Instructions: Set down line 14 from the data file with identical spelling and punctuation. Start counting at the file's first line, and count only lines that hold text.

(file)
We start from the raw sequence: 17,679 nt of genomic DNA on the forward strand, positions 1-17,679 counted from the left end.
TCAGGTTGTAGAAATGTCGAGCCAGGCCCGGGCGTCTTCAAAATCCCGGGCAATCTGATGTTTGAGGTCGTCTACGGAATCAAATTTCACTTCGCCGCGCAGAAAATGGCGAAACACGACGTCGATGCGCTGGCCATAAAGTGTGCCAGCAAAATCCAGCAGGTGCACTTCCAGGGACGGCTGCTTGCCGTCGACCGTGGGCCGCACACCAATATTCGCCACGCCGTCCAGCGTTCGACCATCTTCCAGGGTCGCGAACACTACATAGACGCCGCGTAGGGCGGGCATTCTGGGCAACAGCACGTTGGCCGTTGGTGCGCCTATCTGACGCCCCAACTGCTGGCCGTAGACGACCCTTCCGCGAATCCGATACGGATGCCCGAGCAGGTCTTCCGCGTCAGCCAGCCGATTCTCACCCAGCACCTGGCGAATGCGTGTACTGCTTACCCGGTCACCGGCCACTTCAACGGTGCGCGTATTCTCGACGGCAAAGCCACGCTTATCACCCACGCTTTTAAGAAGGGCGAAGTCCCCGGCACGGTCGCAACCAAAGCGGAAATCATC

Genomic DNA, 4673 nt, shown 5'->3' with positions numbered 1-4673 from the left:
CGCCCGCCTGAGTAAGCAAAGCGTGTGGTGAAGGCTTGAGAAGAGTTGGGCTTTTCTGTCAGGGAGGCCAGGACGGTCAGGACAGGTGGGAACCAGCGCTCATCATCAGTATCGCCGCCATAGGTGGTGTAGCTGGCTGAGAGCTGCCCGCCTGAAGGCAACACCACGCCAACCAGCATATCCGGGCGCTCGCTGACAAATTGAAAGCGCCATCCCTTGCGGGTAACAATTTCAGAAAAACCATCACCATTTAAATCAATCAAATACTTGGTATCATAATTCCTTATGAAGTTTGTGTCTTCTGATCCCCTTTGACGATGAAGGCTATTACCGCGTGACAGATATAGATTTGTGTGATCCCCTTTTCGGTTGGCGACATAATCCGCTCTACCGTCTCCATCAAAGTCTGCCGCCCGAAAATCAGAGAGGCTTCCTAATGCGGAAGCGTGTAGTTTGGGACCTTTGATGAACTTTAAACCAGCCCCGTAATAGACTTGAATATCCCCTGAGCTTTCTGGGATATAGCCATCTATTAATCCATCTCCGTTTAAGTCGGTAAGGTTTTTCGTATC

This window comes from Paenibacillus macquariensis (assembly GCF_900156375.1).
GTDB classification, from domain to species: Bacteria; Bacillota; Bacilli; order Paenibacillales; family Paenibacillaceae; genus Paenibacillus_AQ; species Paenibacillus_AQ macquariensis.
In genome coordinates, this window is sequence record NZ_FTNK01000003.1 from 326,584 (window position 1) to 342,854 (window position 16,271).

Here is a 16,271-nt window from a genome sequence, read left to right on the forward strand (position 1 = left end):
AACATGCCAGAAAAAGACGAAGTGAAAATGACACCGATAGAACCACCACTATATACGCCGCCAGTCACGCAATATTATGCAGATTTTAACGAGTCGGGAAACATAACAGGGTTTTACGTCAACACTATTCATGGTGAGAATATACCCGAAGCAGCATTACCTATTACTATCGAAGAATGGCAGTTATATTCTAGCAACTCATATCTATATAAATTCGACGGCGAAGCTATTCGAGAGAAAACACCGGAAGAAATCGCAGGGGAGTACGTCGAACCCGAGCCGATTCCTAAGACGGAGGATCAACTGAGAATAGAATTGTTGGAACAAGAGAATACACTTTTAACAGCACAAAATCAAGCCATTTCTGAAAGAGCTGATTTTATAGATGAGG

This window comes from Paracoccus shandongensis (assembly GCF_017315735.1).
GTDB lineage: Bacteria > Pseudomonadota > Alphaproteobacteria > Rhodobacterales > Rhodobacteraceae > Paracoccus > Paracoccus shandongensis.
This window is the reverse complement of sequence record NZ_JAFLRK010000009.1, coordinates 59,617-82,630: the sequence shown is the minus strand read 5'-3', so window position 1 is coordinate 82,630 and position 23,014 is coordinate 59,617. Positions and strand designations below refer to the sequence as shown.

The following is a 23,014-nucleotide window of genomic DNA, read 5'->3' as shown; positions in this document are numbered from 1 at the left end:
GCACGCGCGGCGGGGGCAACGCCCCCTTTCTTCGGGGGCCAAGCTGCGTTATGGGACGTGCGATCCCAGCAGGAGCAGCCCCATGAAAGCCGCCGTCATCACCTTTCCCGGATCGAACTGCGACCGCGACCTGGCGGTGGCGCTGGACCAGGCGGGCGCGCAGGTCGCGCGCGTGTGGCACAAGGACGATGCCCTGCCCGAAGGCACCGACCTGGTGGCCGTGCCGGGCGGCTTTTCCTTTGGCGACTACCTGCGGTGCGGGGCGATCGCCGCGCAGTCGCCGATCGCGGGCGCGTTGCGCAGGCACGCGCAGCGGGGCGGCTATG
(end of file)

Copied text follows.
GCACGCGCGGCGGGGGCAACGCCCCCTTTCTTCGGGGGCCAAGCTGCGTTATGGGACGTGCGATCCCAGCAGGAGCAGCCCCATGAAAGCCGCCGTCATCACCTTTCCCGGATCGAACTGCGACCGCGACCTGGCGGTGGCGCTGGACCAGGCGGGCGCGCAGGTCGCGCGCGTGTGGCACAAGGACGATGCCCTGCCCGAAGGCACCGACCTGGTGGCCGTGCCGGGCGGCTTTTCCTTTGGCGACTACCTGCGGTGCGGGGCGATCGCCGCGCAGTCGCCGATCGCGGGCGCGTTGCGCAGGCACGCGCAGCGGGGCGGCTATG